voting during covid-19: Primary Runoff Guide for Comal County Voters

VOTING IN-PERSON? HERE’S WHAT TO EXPECT

  • VOTE EARLY!  Primary Runoff begins June 29 – July 10 (polls closed July 3rd & 4th).
    Election Day is July 14th.
  • Click on THIS LINK for locations, dates & times for Early Voting and Election Day
  • Remember:  As a registered voter in Comal County, you can vote at any polling location in Comal County.
  • Health and safety of Election Workers and Voters
    • For each polling location, the Elections office has installed plexi-glass shields on the qualifying/check in table as an additional barrier
    • Poll Pads will be sanitized after each voter is qualified
    • ALL polling sites will have social distancing floor markers
    • No more than 5 voters in the actual voting area at any time
    • Voters will be provided with hand sanitizer + instruments for no-contact voting, such as finger cots and/or disposable stylus to sign in and to use on voting machine to cast your vote. 
    • Hygiene specialists hired for purposes of sanitizing voting equipment, will do so after each voter has cast their ballot in order to prepare the equipment for the next voter. 
    • Please be patient!  Comal County Democrats only have 2 races to decide on: Senate and Railroad Commissioner.  Please try to make your candidate choice BEFORE you go to a polling place.  You’ll be in and out in no time.

Let’s make this a successful and SAFE voting experience for everyone.  We’ll see what happens next (SCOTUS case) for November’s General Election. Stay tuned!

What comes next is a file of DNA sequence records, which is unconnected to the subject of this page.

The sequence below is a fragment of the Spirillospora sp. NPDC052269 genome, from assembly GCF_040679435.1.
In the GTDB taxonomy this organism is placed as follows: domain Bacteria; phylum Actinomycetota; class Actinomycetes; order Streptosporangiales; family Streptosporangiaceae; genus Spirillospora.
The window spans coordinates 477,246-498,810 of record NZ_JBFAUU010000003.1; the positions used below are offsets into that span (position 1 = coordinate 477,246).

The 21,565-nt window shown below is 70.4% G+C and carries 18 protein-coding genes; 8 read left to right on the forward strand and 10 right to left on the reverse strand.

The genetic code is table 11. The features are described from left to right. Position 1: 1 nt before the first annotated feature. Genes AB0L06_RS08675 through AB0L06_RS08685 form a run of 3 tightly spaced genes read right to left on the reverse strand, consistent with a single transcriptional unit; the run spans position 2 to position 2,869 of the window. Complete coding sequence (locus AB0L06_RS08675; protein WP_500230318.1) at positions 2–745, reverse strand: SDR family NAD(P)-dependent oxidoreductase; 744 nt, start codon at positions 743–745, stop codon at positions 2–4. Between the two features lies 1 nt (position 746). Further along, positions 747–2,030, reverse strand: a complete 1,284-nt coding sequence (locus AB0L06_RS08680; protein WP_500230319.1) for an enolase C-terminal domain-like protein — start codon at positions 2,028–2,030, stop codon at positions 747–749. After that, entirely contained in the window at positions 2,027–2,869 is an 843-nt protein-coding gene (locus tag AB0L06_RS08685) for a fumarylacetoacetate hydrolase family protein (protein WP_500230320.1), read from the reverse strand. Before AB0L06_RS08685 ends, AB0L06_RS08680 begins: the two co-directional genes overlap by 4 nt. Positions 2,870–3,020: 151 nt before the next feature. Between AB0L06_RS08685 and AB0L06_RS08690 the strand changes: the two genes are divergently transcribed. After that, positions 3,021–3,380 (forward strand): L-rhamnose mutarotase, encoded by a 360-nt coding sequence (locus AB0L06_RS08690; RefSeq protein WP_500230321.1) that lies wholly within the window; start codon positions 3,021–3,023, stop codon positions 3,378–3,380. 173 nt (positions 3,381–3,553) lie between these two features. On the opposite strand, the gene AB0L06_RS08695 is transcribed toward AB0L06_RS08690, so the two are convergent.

THE SIGNIFICANCE OF STONEWALL

June 28 – July 3rd, 1969 marks a point in time where everything changed. Now, 51 years later, and while June has become known as Pride Month, typically marked with parades and events celebrating the LGBTQ+ community as a whole, it’s important to remember that Pride started off as a protest. The parallels to the events following the murder of George Floyd is inescapable, especially amid the ongoing Black Lives Matter rallies and demonstrations against systemic racism and police brutality all across the country.

1969 was a summer of upheaval, of change. While some of us were in Berkeley out in the Bay Area and still reeling from the after effects of People’s Park just a few weeks before, the Stonewall riots – no revolution! – began as a result of ongoing police raids at New York City’s Stonewall Inn, one of the only safe spaces where LGBTQ+ people could gather in community.

As George M. Johns  writes in them. “Pride is and always was about rebellion, and this year more than ever, this year, Pride is different.  It’s not a corporate parade or a party. It’s an uprising, and it’s up to white queer people to protect the Black community as they demand justice.”  The intersectionality of Stonewall’s uprising was “Led by Black and Brown trans and queer folks” who were tired of the policing, the raids on their lives and the surveillance.  We must recognize the courage of Marsha P. Johnson, Sylvia Rivera, Stormé DeLarverie, and others there that night who fought back — and fought for their lives, igniting the change for LGBTQ+ people, that this charge was largely led by people of color, poor folk who lived on the street.  Johnson and Rivera literally put themselves out there, in front of the police in a monumental moment of self-sacrifice, putting their bodies and their well-being on the line for the collective good, creating a model for activism across all movements. One of the great things about these leaders being re-centered as part of the narrative is that it has created this intersectional approach to how we should do activism.